style.com: beauty icon, amelia earhart
“As soon as we left the ground, I knew I had to fly,” Amelia Earhart is reported to have said after her first flight. And fly she did. Fascination with the “Queen of the Air” endures in large part due to her mysterious disappearance over the Pacific in 1937, but the plucky aviatrix’s gender-defying talents—she was the first female to fly solo across the Atlantic—made her one of the most celebrated faces of her own time. Clad in leather jackets, silk ties, and slim trousers, the Kansas-born tomboy ushered in an era of independence for women confined until then to corsets and sitting rooms. Indeed, her slight frame and boyish crop of tousled hair led to comparisons with Charles Lindbergh—her generation’s other great pilot. But behind those goggles “Lady Lindy” was a true beauty, with silver-dollar eyes, a slender neck, and freckles scattered across a button nose. An exhibition celebrating Earhart’s life and her iconic image opens today, May 11th, at New York’s International Center of Photography.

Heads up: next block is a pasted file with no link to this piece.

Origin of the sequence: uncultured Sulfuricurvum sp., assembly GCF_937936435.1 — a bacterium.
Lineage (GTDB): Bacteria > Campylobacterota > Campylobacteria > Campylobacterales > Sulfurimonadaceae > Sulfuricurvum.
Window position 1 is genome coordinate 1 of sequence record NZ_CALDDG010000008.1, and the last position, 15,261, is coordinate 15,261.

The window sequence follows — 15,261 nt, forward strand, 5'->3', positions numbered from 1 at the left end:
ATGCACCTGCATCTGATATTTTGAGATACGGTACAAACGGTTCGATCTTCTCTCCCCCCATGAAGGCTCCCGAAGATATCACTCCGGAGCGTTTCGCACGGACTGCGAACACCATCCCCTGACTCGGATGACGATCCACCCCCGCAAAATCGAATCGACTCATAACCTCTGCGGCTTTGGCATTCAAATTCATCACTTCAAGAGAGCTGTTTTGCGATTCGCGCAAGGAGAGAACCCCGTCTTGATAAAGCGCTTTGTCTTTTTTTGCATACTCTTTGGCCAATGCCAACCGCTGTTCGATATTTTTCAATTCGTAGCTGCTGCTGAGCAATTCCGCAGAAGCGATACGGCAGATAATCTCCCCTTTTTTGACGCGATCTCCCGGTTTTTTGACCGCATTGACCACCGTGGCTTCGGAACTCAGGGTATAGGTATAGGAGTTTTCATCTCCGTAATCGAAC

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On the roof of Boston’s Copley Hotel, shot by Paramount photographer Jake Coolidge. The images from this shoot led to Earhart’s “Lady Lindy” nickname and were featured in The New York Times.
Earhart is presented with a bouquet at the Boston airport, July 1928.
The sky’s not the limit: Earhart prepares for a deep-sea dive off Block Island, July 25, 1929.
Earhart with Harpo Marx in Hollywood, California, July 1932.
The actor and the aviatrix. Earhart with Cary Grant, Hollywood, California, 1935.
In Waikiki, Hawaii, 1935.
Earhart and her husband, George Palmer Putnam, at home in Rye, New York, circa 1935.
Earhart in 1936, a year before her uncompleted solo flight around the world.